The collection contains the business records and personal papers of Augustine Heard's four nephews John Heard 3rd, Augustine Heard Jr. (II), Albert Farley Heard, and George Washington Heard, Jr. (also known as George Farley Heard). Also included in the collection are records and papers pertaining to Heard's involvement in the Ipswich Manufacturing Company, Dane Manufacturing Company, Ipswich Mills, and Roxbury Land Company. Papers with indirect relationship to Heard family members include James Haughton & Company, Franklin Nail Works, John W. Stark, William Dodge, and Francis J. Oliver as agent for Morrison, Cryder & Company.
Series II of the Heard family business records contains the Augustine Heard & Company China records, 1827-1888. This material was created at the company's multiple China headquarters including Canton, Hong Kong, Shanghai, and Yokohama. Records located in this series include business and financial papers, shipping papers, correspondence, insurance records, contracts, printed material, and miscellaneous material relating to Augustine Heard & Company.

Alternative Format Available:

The entire collection of Heard Family business records is available on microfilm (670 reels, 35 mm).

Related Materials

See also Elizabeth Heard papers for correspondence of Augustine Heard's nephews to their mother Elizabeth Heard.

Series Outline

The collection is arranged in the following series:

History of the Collection's Arrangement

It is not possible to ascertain the collection's original order. A finding aid was prepared for Heard I and it is clear from the explanation of the record categories given there that this part of the collection was substantially rearranged. Heard II was first sorted by Jardine, Matheson & Co. representative G. J. Yorke in Hong Kong in 1935. A calendar of a portion of letters received by A. Heard & Co. offices in China (1845-1849) was made under the supervision of professor David Owen while the collection was held at Yale. (These records can be found in Series I, Subseries V. Administrative Records, 1827-1892.) In May 1942 this collection of material of Augustine Heard & Co. was transferred to us from Yale University which had received it from Jardine, Matheson & Co. in 1936. In a hong in China the worms had eaten into many of the books so that when they arrived here they were very dusty and dirty. The unbound material was sorted in 1942-1943 and the papers arranged up to 1854.After the collection was transferred to Baker Library in 1942, the unbound material up to and including the year 1855 was sorted and, it seems, rearranged. As a result, Owen's calendar can no longer be easily used as the letters it describes have apparently been dispersed. Later, in 1956-1957, the rest of the collection was organized. This portion was weeded and substantially rearranged. An electronic finding aid for Heard II was prepared which included an index to both Heard I and II, as well as several lists. Keyword searching this electronic finding aid has rendered the indexes and lists no longer applicable. When this electronic finding aid was prepared, the material in Heard II was intellectually rearranged for ease of use. Like materials were grouped together and organized under appropriate subseries titles. From 1986-1991, the entire collection was microfilmed.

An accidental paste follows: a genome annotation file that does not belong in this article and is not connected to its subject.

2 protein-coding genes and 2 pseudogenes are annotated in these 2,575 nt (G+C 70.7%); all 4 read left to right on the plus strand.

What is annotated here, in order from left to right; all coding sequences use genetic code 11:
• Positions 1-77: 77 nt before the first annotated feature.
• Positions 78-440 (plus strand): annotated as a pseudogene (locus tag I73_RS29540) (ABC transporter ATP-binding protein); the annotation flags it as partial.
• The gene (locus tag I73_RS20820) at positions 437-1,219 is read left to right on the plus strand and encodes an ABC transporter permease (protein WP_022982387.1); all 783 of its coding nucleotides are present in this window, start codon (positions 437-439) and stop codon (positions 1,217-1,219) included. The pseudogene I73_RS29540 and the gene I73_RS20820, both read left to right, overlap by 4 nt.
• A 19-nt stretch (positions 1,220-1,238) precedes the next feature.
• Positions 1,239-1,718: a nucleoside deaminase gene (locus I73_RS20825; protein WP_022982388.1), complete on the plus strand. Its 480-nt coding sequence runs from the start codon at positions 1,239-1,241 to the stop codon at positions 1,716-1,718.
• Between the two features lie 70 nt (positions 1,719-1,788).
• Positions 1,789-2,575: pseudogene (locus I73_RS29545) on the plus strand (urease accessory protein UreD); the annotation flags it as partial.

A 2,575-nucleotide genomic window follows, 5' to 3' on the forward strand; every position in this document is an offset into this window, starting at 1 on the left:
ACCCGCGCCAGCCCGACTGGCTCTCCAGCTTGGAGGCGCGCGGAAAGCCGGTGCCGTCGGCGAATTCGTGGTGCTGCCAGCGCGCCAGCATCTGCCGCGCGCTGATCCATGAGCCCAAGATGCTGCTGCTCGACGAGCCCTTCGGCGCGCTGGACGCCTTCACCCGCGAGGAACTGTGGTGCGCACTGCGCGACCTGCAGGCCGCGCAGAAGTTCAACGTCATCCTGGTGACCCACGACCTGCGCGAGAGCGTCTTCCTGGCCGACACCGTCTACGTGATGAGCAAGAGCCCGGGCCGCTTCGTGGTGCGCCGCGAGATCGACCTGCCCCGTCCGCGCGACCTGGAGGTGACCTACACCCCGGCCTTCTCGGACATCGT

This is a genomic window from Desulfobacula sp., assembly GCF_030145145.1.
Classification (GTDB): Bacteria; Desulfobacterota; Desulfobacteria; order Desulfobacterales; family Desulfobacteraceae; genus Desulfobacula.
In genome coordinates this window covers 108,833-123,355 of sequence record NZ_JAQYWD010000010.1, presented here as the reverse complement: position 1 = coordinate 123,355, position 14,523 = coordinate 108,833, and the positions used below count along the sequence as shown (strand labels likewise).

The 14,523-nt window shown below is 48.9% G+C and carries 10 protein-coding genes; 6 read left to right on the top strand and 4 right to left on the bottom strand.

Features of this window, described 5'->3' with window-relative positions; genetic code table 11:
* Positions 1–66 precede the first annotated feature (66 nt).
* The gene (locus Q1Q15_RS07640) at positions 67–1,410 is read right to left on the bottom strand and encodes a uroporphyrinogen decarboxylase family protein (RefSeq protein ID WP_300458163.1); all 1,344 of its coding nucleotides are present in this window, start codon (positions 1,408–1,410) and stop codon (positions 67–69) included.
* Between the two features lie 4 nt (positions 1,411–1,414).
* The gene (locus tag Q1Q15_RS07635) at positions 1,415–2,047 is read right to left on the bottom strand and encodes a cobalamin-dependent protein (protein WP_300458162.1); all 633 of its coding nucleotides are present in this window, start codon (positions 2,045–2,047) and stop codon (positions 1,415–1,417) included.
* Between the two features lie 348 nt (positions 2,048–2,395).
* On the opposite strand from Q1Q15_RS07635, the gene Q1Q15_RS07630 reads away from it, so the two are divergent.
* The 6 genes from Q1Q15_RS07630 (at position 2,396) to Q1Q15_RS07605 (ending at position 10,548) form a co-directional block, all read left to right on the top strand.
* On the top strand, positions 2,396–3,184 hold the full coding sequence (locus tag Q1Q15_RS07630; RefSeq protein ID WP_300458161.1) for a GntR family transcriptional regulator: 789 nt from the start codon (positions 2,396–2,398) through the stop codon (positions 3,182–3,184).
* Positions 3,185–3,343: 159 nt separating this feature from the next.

Processing Information:

This collection was first processed in the 1940s and since has been microfilmed. In an effort to keep the material in the same order as the microfilm, the original physical organization of the collection has been maintained. Material is organized by Heard family member and company. Within each series a letter has been given to each type of material, i.e.: administrative records, day books, correspondence, etc. Each letter corresponds to a type of material for a certain Heard family member or company. For example, John Heard's administrative records are AA with a numeric volume or box indicator following the letter sequence.
It has been difficult to draw a hard and fast line in the division of Augustine Heard's papers. Heard's personal and family papers have been placed in Subseries B as have all of his business papers up to 1841. A. Heard & Company was established in 1841. All of Augustine Heard's business papers after 1841 have been placed in Subseries E. His correspondence of 1839 with Joseph Coolidge, Jr., has been placed under Subseries E because it relates to the founding of A. Heard & Co. To learn of all his activities the papers under each division should be examined.

Detailed Description of the Collection